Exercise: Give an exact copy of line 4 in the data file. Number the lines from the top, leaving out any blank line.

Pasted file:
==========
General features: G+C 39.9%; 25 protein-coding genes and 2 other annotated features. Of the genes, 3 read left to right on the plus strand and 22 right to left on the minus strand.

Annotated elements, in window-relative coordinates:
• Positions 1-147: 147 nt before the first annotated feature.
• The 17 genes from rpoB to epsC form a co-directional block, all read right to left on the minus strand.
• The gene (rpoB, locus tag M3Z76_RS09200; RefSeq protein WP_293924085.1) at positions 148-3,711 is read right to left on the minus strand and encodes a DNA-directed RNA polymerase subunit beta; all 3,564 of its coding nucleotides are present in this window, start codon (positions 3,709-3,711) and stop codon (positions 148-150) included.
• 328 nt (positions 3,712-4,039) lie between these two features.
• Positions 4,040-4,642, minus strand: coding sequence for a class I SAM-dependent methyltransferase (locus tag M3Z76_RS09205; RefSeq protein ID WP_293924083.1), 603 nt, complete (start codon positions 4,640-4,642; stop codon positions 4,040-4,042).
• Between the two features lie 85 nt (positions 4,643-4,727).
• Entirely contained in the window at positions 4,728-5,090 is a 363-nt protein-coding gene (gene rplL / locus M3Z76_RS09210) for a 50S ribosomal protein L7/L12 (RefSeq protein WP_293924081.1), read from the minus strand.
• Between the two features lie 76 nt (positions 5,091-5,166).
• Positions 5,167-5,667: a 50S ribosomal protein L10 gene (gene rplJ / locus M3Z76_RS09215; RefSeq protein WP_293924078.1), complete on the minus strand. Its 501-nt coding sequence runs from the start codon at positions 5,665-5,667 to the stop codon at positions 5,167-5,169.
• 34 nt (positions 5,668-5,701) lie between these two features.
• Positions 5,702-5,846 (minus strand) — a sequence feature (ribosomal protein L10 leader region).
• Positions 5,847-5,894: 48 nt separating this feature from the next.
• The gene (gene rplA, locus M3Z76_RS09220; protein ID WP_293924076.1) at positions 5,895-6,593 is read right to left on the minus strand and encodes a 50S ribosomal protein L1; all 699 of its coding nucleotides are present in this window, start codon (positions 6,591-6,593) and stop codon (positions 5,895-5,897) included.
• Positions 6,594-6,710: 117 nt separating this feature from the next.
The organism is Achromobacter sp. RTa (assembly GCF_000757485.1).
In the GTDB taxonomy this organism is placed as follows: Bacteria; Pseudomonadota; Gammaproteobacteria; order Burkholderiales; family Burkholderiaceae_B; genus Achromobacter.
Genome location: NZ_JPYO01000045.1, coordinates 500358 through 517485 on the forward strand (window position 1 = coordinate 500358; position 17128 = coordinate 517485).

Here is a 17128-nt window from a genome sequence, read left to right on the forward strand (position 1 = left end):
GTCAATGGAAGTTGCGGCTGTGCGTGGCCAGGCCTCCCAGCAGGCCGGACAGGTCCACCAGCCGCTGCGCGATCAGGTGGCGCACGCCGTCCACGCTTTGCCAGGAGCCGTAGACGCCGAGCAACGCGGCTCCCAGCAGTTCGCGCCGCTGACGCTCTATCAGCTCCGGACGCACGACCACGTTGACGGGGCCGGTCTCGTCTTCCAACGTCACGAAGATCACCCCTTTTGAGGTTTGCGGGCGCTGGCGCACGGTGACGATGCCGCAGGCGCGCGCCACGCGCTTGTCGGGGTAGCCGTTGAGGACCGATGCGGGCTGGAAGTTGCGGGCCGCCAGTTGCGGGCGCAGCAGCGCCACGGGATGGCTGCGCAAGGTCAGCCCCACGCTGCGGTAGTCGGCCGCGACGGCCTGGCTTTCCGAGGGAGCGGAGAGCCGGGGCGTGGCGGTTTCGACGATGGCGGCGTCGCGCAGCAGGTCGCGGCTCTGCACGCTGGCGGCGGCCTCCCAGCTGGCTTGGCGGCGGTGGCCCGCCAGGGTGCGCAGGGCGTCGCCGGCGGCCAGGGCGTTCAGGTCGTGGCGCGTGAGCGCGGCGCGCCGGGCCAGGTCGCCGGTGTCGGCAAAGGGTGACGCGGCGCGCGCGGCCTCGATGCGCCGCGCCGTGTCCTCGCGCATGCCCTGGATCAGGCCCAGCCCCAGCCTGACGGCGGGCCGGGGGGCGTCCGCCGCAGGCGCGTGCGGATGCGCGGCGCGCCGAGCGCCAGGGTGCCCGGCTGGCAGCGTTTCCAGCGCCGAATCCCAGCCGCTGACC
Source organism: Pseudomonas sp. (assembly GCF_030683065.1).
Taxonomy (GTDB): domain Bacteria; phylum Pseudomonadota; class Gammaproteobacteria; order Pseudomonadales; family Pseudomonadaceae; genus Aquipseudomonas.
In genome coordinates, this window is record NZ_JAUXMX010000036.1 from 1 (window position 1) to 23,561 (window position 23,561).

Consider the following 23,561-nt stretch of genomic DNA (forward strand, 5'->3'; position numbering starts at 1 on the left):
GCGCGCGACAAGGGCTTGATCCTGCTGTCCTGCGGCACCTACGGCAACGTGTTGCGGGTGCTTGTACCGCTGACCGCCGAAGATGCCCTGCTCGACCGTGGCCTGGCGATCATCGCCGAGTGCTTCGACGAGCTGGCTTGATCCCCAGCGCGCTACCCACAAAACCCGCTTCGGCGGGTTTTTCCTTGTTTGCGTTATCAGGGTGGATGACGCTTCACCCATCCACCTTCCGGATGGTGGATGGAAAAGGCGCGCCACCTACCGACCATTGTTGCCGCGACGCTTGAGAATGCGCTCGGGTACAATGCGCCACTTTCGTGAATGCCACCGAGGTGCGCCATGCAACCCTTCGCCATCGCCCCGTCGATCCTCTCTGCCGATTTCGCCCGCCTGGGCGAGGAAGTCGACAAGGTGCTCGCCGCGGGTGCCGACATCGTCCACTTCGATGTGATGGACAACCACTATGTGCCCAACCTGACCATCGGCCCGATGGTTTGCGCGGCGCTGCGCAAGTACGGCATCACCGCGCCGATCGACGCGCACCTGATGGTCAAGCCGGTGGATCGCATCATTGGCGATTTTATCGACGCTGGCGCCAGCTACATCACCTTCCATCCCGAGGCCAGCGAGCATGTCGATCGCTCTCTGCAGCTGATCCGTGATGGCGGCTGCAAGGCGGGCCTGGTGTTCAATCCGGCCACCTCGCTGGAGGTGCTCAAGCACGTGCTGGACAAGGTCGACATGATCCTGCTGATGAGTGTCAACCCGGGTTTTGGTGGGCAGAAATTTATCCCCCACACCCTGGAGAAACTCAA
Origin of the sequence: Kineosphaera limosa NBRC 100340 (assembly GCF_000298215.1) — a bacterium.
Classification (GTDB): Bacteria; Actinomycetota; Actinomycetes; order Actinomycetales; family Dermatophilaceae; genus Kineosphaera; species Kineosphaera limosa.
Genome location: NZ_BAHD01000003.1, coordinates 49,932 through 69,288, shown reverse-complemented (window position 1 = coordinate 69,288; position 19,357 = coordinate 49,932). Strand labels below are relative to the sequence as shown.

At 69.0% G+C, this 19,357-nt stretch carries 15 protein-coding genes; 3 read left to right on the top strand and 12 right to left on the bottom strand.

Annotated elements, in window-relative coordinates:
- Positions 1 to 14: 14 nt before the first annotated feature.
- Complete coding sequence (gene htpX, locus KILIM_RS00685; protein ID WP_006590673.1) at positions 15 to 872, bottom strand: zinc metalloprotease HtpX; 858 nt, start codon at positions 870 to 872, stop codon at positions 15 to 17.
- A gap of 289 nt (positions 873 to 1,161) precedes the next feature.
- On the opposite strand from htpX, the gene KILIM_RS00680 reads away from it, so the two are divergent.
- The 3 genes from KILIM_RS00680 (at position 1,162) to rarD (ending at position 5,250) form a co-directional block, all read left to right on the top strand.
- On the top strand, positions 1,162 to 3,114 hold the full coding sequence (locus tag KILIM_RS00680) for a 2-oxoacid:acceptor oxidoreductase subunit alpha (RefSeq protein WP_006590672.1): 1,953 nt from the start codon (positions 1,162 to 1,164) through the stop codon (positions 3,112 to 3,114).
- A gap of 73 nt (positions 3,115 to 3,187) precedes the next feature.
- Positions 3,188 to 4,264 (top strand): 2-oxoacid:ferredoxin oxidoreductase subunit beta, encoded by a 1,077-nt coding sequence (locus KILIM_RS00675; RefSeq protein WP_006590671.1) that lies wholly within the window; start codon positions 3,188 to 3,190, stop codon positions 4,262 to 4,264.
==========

• The 17 genes from rpoB to epsC form a co-directional block, all read right to left on the minus strand.